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A macroculture and microcultures

  1. choose an English Language Learner in your school (or an ELL who may have previously attended
    your school) and collect the English-Learner Profile information from Figure 1.1 on page 6 about that

student in a word-processed document..

  1. Provide specific examples of some of the factors that impact an ELL�s new language acquisition


  1. How does the existence of a macroculture and microcultures affect schools in the United States?
  2. Describe cultural relativism in your own words.
  3. Describe some characteristics of the mainstream culture of the United States.
  4. What are the implications of culture on people’ s attitudes toward schooling?
  5. Define ethnography and describe two ethnographic techniques.


Part 1

Factors that affect English Language Learners’ (ELLs) second language acquisition
include psychological factors, age, background of the learner, and previous L2 experience.
Other factors include socio-emotional factors such as level of anxiety, motivation, self-
esteem, attitude towards the educator and the class, and attitude toward L2. The learning style
or cognitive style and learning strategies are also key factors. Furthermore, sociocultural
factors such as family values, family acculturation and usage of L2 and L1, sociocultural
support for L1 within the classroom environment, and institutional support for L1 are also
important factors that affect ELLs’ second language acquisition.
Part 2
The existence of a macroculture and microcultures affect schools in America in that a
multi-cultural curriculum has to be established that would allow students to learn vital
concepts while integrating cultural diversity into everyday lessons and the overall curriculum.
Moreover, because of the existence of a macroculture and microcultures in the United States,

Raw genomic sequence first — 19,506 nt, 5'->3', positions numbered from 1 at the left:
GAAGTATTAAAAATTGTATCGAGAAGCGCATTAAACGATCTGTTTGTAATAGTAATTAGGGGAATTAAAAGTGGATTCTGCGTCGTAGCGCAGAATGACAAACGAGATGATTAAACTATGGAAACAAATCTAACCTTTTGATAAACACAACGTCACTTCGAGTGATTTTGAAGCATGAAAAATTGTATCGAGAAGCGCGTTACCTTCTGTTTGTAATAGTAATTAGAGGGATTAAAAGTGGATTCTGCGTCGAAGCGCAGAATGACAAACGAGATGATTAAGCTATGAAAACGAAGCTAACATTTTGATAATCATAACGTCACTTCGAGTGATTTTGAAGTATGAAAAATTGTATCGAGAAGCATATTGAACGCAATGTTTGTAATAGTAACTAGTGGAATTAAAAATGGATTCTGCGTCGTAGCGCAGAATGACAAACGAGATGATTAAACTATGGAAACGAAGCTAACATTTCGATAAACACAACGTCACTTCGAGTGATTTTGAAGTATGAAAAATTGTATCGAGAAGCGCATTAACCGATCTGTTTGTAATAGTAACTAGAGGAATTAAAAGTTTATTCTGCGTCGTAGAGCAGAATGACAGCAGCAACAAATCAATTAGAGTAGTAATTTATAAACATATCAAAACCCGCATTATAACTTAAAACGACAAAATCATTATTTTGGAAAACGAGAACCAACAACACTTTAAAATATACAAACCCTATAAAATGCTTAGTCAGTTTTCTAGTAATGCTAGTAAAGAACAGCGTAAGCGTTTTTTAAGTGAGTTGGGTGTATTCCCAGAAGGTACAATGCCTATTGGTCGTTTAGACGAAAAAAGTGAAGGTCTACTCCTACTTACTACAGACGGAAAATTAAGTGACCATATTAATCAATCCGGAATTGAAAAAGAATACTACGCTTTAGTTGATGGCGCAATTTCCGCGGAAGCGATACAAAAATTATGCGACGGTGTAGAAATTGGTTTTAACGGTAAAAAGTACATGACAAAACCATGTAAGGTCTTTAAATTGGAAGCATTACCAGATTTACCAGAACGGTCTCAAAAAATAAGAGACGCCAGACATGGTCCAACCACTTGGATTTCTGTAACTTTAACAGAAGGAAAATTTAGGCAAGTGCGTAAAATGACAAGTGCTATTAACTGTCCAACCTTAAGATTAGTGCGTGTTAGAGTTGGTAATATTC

multicultural curriculum has to be organized around themes or concepts that deal with
culture, history, contemporary experiences of ethnic minority groups in American life,
contributions of ethnic groups to America’s mainstream culture, as well as expressions like
discrimination, immigration, cultural assimilation and acculturation, and protest and
resistance (Banks & Banks, 2012).
Cultural relativism is essentially the principle concerned with the practices, values and
beliefs of a culture from that culture’s perspective. This principle holds that the activities and
beliefs of an individual have to be understood by other people in terms of that person’s own
culture. In essence, actions should not be measured by other people’s standards, but rather by
the standards of a person’s own unique culture (Terry, 2010). In the United States, the
mainstream culture is characterized by a collective set of symbols, ideals, and values which

comprise the core culture. The mainstream culture is shared in some measure by all the
different ethnic and cultural groups in the country. In this culture, individualism is an ideal.
The implication of culture on people’s attitudes towards schooling is that learners
would be able to understand and appreciate dissimilarities and similarities amongst different
ethnic groups in the school community. Learners should understand and acknowledge human
diversity. Understanding and appreciating human diversity is fostered through direct
interpersonal contact as well as through awareness of the culture and history of diverse
groups, including their art, music, inventions, myths, stories and values. Ethnography
essentially refers to a type of qualitative research that studies an entire culture. The aim of an
ethnographic approach is cultural interpretation. The ethnographer goes further than just
reporting details and events of experience. In particular, the ethnographer tries to explain the
way in which these represent the cultural constructions wherein people live. Two
ethnographic techniques include (i) participant observation which is carried out as a part of
field research – this is typified by a long-lasting engagement, perhaps months or years, in the
location in which the ethnography occurs; and (ii) interviews – the ethnographer asks specific
but unstructured, open-ended questions.


Banks, J. A., & Banks, C. A. M. (2012). Multicultural Education: Issues and perspectives.
Ethnic and racial studies, 17(5): 19-26
Terry, N.P. (2010). Cultural and linguistic diversity: Issues in education. Ethnic and racial
studies, 16(2): 80-98

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